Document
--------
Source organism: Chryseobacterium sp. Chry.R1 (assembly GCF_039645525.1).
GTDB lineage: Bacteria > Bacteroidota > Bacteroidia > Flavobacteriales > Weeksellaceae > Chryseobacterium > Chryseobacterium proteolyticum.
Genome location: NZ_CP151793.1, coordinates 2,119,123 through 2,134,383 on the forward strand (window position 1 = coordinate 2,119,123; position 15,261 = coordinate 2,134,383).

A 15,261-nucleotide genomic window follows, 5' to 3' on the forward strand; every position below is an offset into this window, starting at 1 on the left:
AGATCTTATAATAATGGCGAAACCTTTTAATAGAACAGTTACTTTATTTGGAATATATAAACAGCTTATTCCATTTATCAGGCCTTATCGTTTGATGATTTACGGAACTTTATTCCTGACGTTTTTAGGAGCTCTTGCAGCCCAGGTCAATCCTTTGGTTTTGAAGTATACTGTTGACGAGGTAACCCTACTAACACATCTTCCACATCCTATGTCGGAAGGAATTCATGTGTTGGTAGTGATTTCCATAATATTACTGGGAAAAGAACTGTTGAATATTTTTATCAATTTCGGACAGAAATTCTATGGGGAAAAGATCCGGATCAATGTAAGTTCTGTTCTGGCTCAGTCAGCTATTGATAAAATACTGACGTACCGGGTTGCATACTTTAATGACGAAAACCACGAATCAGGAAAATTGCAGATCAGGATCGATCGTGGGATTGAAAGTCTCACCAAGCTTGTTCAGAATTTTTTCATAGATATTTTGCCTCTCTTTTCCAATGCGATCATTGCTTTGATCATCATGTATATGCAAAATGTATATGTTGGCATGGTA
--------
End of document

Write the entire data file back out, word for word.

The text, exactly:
Source organism: Chryseobacterium sp. Chry.R1 (assembly GCF_039645525.1).
GTDB lineage: Bacteria > Bacteroidota > Bacteroidia > Flavobacteriales > Weeksellaceae > Chryseobacterium > Chryseobacterium proteolyticum.
Genome location: NZ_CP151793.1, coordinates 2,119,123 through 2,134,383 on the forward strand (window position 1 = coordinate 2,119,123; position 15,261 = coordinate 2,134,383).

A 15,261-nucleotide genomic window follows, 5' to 3' on the forward strand; every position below is an offset into this window, starting at 1 on the left:
AGATCTTATAATAATGGCGAAACCTTTTAATAGAACAGTTACTTTATTTGGAATATATAAACAGCTTATTCCATTTATCAGGCCTTATCGTTTGATGATTTACGGAACTTTATTCCTGACGTTTTTAGGAGCTCTTGCAGCCCAGGTCAATCCTTTGGTTTTGAAGTATACTGTTGACGAGGTAACCCTACTAACACATCTTCCACATCCTATGTCGGAAGGAATTCATGTGTTGGTAGTGATTTCCATAATATTACTGGGAAAAGAACTGTTGAATATTTTTATCAATTTCGGACAGAAATTCTATGGGGAAAAGATCCGGATCAATGTAAGTTCTGTTCTGGCTCAGTCAGCTATTGATAAAATACTGACGTACCGGGTTGCATACTTTAATGACGAAAACCACGAATCAGGAAAATTGCAGATCAGGATCGATCGTGGGATTGAAAGTCTCACCAAGCTTGTTCAGAATTTTTTCATAGATATTTTGCCTCTCTTTTCCAATGCGATCATTGCTTTGATCATCATGTATATGCAAAATGTATATGTTGGCATGGTA